In a press conference a couple of months ago, the Bureau of Internal Revenue stated that their computations showed that doctors in the country were paying only an average of P 5,000 per year in taxes. Adding twisted logic to their bizarre math, they concluded that doctors were charging so much but not paying enough taxes and should therefore be subjected to unrelenting taxation, with a dash of intimidation.
But in a study by Ibon Databank a few years ago, taxation is more efficient on those who earn less. Simply put, daily wage earners or ordinary employees pay more tax in relation to their income than the billionaires who bilk the national resources. It is because these billionaires either pay their way off in paying the right taxes, or employ people who help them avoid paying the right taxes.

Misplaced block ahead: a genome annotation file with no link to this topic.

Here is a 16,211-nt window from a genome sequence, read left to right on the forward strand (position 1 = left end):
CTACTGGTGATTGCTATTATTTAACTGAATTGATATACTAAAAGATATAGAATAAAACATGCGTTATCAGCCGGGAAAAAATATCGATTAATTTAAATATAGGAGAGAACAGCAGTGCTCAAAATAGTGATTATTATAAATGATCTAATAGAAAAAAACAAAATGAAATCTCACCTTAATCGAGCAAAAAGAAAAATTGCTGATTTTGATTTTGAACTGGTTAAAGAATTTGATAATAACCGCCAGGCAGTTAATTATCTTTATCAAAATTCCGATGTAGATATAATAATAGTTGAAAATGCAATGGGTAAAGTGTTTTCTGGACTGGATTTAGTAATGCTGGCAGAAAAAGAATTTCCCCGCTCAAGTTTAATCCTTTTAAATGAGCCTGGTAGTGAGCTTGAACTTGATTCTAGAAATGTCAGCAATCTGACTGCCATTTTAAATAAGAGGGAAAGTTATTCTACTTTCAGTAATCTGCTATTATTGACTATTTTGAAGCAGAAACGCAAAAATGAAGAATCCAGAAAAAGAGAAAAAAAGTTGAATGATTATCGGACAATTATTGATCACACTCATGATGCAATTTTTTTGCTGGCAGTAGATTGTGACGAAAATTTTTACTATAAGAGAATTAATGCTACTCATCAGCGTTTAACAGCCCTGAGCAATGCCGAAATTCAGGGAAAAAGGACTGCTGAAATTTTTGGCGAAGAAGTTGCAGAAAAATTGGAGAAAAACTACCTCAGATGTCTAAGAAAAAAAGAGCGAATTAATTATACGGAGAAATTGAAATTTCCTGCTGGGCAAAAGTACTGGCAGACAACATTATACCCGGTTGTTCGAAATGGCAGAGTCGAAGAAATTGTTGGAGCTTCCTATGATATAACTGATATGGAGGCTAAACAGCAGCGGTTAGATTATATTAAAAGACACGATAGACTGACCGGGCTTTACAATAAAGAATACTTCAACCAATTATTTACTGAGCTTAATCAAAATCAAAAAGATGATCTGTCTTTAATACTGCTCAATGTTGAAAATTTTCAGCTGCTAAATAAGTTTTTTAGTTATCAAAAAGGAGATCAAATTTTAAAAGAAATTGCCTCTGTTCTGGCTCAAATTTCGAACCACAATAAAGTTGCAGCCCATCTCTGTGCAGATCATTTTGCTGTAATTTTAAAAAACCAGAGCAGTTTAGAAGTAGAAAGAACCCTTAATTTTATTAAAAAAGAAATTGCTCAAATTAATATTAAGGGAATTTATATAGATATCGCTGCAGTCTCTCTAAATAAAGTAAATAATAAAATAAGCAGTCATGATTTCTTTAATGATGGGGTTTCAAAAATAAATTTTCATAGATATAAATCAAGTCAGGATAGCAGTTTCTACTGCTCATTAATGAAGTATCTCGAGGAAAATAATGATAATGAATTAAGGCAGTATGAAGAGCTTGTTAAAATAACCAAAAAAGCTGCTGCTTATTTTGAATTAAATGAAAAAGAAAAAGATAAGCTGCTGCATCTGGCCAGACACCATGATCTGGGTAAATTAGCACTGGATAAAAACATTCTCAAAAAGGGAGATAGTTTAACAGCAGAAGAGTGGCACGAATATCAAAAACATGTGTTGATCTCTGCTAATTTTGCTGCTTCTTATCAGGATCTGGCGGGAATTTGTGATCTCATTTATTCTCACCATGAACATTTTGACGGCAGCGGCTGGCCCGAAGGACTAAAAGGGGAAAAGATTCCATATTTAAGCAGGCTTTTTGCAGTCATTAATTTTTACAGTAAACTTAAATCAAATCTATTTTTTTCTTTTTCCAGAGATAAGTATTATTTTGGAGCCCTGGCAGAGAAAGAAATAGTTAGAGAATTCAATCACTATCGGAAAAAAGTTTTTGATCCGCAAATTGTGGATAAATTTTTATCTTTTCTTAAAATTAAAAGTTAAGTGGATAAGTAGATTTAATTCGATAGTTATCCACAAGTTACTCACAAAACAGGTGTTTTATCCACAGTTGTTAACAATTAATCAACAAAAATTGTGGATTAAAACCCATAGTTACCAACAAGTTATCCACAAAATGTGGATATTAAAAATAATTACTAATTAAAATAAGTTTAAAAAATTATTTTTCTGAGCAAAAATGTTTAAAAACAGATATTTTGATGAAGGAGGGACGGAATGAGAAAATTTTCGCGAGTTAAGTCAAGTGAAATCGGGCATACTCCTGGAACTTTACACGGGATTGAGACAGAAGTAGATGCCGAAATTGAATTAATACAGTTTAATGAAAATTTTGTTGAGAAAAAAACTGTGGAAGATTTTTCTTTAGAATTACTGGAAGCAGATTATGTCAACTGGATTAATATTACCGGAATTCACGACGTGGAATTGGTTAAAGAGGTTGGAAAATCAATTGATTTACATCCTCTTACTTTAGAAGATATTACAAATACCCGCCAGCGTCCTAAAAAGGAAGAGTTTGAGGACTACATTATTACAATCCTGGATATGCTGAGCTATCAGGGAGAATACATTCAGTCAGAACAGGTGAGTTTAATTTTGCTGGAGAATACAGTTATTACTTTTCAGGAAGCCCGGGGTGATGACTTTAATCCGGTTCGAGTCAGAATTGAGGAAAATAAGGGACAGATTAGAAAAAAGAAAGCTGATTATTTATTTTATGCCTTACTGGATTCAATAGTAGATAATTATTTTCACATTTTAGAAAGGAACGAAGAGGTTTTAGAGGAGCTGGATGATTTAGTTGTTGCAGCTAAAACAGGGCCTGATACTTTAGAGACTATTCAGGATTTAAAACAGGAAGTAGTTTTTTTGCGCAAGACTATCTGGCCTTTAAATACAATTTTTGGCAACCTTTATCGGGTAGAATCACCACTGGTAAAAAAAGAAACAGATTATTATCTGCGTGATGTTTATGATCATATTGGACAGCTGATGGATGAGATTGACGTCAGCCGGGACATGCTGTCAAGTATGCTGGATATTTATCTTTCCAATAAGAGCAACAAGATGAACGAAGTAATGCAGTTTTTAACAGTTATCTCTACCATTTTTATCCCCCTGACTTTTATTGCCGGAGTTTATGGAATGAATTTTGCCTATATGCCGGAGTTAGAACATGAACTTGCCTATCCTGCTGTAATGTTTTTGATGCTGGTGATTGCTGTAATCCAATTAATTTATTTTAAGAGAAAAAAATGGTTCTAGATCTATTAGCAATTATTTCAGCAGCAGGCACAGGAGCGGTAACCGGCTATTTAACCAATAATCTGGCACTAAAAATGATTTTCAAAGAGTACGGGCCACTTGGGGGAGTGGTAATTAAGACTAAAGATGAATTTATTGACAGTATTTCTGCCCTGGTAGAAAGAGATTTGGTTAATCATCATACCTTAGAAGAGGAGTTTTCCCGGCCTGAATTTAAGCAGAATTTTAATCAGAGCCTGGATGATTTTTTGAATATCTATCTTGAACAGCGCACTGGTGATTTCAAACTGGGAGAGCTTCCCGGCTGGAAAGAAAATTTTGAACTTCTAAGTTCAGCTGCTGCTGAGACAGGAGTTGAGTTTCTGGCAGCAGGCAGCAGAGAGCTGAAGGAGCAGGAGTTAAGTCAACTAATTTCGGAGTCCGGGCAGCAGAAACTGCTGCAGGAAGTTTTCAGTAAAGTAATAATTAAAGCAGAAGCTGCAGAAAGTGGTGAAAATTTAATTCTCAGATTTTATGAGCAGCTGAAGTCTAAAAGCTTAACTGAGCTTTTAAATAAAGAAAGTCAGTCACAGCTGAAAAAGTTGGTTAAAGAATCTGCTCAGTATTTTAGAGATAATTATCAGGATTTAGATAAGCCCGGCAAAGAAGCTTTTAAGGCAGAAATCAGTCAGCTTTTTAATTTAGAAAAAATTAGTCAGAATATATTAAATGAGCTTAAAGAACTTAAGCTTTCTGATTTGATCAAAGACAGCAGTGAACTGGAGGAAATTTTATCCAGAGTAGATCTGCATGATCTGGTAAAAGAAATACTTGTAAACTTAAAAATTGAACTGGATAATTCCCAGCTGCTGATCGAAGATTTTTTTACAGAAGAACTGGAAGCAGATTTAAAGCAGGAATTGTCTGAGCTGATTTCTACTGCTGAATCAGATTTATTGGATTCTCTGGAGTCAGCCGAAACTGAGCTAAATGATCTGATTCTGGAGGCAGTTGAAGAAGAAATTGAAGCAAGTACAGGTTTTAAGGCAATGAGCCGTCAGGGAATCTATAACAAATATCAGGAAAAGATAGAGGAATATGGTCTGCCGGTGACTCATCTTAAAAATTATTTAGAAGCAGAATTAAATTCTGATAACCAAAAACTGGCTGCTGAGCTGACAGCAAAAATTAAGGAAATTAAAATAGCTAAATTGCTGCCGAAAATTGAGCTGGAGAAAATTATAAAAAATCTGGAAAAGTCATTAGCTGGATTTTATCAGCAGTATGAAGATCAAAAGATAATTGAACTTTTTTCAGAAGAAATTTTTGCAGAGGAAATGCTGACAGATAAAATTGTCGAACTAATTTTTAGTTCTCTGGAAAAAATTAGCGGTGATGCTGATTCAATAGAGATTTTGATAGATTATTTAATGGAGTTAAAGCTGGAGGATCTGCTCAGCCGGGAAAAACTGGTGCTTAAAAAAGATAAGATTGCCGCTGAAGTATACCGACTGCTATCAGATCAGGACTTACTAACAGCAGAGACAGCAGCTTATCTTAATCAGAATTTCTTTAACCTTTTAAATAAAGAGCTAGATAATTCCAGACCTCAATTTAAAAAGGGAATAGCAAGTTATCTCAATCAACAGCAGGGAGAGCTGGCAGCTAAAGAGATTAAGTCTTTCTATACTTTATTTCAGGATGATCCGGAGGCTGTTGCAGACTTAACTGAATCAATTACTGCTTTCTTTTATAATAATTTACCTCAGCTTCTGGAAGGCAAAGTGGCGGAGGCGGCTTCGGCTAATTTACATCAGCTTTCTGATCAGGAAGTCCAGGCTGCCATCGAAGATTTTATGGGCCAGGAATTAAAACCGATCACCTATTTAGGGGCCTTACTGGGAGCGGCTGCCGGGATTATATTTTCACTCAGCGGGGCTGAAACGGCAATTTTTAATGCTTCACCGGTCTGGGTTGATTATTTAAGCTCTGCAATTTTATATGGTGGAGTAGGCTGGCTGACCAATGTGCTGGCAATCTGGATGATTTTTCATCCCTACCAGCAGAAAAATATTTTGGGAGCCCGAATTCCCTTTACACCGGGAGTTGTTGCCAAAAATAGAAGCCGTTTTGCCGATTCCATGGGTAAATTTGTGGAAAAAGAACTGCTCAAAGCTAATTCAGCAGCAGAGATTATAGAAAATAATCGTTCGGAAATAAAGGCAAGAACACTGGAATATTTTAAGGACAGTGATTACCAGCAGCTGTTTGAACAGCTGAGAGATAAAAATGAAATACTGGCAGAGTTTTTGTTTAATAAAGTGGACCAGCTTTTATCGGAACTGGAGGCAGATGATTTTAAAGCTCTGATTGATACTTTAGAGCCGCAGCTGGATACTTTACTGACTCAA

Thus, the Aquino government is just acting like a big bully. Since government has neither the tenacity nor the desire to tax big corporations that have a slew of lawyers, it just flexes its muscle on those who are “powerless” to fight – the people who actually work for their money, including doctors.
This is disgusting. This is also a poor way of treating doctors who actual stayed here to practice and serve. Verily, something is wrong when the government does not care for those who actually care for the lives of Filipinos.
Something must be done. There is no dearth of doctors in government, from the Department of Health to Congress, and all of them should be able to articulate the problems faced by their colleagues. Government should at least talk to us, and talk to us as productive members of society, not as enemies of the state. After all, “taxation without representation is tyranny.”